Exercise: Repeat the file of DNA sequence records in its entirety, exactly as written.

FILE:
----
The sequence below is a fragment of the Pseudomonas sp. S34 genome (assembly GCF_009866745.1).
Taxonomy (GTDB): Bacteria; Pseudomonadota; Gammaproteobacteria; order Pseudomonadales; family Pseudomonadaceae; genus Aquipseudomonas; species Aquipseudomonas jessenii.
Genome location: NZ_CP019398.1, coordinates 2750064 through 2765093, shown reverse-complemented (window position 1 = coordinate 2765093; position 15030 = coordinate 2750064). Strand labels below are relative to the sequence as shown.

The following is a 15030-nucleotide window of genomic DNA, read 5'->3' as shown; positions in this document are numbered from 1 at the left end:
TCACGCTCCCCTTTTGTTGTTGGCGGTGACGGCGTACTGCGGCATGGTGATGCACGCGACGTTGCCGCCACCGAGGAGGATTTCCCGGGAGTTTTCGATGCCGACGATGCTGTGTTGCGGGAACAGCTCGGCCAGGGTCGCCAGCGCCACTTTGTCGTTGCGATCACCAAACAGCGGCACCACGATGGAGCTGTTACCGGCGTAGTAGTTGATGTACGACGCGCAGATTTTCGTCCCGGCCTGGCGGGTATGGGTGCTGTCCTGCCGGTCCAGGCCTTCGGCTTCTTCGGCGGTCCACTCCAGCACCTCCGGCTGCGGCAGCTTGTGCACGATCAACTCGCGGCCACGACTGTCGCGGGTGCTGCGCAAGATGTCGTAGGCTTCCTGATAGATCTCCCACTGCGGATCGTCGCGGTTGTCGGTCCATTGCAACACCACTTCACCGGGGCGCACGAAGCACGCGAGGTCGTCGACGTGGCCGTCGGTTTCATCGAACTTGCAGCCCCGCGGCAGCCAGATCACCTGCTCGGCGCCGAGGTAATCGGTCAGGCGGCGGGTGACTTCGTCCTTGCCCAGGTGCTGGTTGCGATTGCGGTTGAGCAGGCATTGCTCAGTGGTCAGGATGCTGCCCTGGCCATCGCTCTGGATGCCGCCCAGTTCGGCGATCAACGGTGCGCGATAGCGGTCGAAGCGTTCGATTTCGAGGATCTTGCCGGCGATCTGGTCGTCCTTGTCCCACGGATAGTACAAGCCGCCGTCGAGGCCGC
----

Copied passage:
The sequence below is a fragment of the Pseudomonas sp. S34 genome (assembly GCF_009866745.1).
Taxonomy (GTDB): Bacteria; Pseudomonadota; Gammaproteobacteria; order Pseudomonadales; family Pseudomonadaceae; genus Aquipseudomonas; species Aquipseudomonas jessenii.
Genome location: NZ_CP019398.1, coordinates 2750064 through 2765093, shown reverse-complemented (window position 1 = coordinate 2765093; position 15030 = coordinate 2750064). Strand labels below are relative to the sequence as shown.

The following is a 15030-nucleotide window of genomic DNA, read 5'->3' as shown; positions in this document are numbered from 1 at the left end:
TCACGCTCCCCTTTTGTTGTTGGCGGTGACGGCGTACTGCGGCATGGTGATGCACGCGACGTTGCCGCCACCGAGGAGGATTTCCCGGGAGTTTTCGATGCCGACGATGCTGTGTTGCGGGAACAGCTCGGCCAGGGTCGCCAGCGCCACTTTGTCGTTGCGATCACCAAACAGCGGCACCACGATGGAGCTGTTACCGGCGTAGTAGTTGATGTACGACGCGCAGATTTTCGTCCCGGCCTGGCGGGTATGGGTGCTGTCCTGCCGGTCCAGGCCTTCGGCTTCTTCGGCGGTCCACTCCAGCACCTCCGGCTGCGGCAGCTTGTGCACGATCAACTCGCGGCCACGACTGTCGCGGGTGCTGCGCAAGATGTCGTAGGCTTCCTGATAGATCTCCCACTGCGGATCGTCGCGGTTGTCGGTCCATTGCAACACCACTTCACCGGGGCGCACGAAGCACGCGAGGTCGTCGACGTGGCCGTCGGTTTCATCGAACTTGCAGCCCCGCGGCAGCCAGATCACCTGCTCGGCGCCGAGGTAATCGGTCAGGCGGCGGGTGACTTCGTCCTTGCCCAGGTGCTGGTTGCGATTGCGGTTGAGCAGGCATTGCTCAGTGGTCAGGATGCTGCCCTGGCCATCGCTCTGGATGCCGCCCAGTTCGGCGATCAACGGTGCGCGATAGCGGTCGAAGCGTTCGATTTCGAGGATCTTGCCGGCGATCTGGTCGTCCTTGTCCCACGGATAGTACAAGCCGCCGTCGAGGCCGC